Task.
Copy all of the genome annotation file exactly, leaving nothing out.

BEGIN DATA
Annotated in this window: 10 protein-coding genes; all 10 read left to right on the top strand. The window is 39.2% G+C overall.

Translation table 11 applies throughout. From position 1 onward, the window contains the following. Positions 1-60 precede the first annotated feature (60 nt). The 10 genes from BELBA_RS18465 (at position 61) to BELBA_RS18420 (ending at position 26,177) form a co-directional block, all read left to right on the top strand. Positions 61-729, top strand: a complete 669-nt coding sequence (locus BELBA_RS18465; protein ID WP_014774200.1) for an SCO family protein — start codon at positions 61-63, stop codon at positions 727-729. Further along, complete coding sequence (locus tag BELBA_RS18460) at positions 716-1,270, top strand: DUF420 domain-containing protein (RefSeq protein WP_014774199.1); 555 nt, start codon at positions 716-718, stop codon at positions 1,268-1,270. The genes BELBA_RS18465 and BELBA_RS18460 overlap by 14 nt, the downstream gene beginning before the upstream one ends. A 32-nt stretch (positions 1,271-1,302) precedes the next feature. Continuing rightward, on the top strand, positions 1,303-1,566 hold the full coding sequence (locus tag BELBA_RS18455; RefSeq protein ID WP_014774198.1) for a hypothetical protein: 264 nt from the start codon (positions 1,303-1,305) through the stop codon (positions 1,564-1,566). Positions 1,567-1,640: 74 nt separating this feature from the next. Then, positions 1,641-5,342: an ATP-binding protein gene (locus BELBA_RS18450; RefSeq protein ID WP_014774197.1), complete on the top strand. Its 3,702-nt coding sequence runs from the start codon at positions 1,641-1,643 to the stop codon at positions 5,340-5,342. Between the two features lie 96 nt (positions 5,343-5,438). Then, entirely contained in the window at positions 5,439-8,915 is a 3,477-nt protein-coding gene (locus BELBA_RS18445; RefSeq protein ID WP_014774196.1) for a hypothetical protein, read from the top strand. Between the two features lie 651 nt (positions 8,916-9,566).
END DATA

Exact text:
Annotated in this window: 10 protein-coding genes; all 10 read left to right on the top strand. The window is 39.2% G+C overall.

Translation table 11 applies throughout. From position 1 onward, the window contains the following. Positions 1-60 precede the first annotated feature (60 nt). The 10 genes from BELBA_RS18465 (at position 61) to BELBA_RS18420 (ending at position 26,177) form a co-directional block, all read left to right on the top strand. Positions 61-729, top strand: a complete 669-nt coding sequence (locus BELBA_RS18465; protein ID WP_014774200.1) for an SCO family protein — start codon at positions 61-63, stop codon at positions 727-729. Further along, complete coding sequence (locus tag BELBA_RS18460) at positions 716-1,270, top strand: DUF420 domain-containing protein (RefSeq protein WP_014774199.1); 555 nt, start codon at positions 716-718, stop codon at positions 1,268-1,270. The genes BELBA_RS18465 and BELBA_RS18460 overlap by 14 nt, the downstream gene beginning before the upstream one ends. A 32-nt stretch (positions 1,271-1,302) precedes the next feature. Continuing rightward, on the top strand, positions 1,303-1,566 hold the full coding sequence (locus tag BELBA_RS18455; RefSeq protein ID WP_014774198.1) for a hypothetical protein: 264 nt from the start codon (positions 1,303-1,305) through the stop codon (positions 1,564-1,566). Positions 1,567-1,640: 74 nt separating this feature from the next. Then, positions 1,641-5,342: an ATP-binding protein gene (locus BELBA_RS18450; RefSeq protein ID WP_014774197.1), complete on the top strand. Its 3,702-nt coding sequence runs from the start codon at positions 1,641-1,643 to the stop codon at positions 5,340-5,342. Between the two features lie 96 nt (positions 5,343-5,438). Then, entirely contained in the window at positions 5,439-8,915 is a 3,477-nt protein-coding gene (locus BELBA_RS18445; RefSeq protein ID WP_014774196.1) for a hypothetical protein, read from the top strand. Between the two features lie 651 nt (positions 8,916-9,566).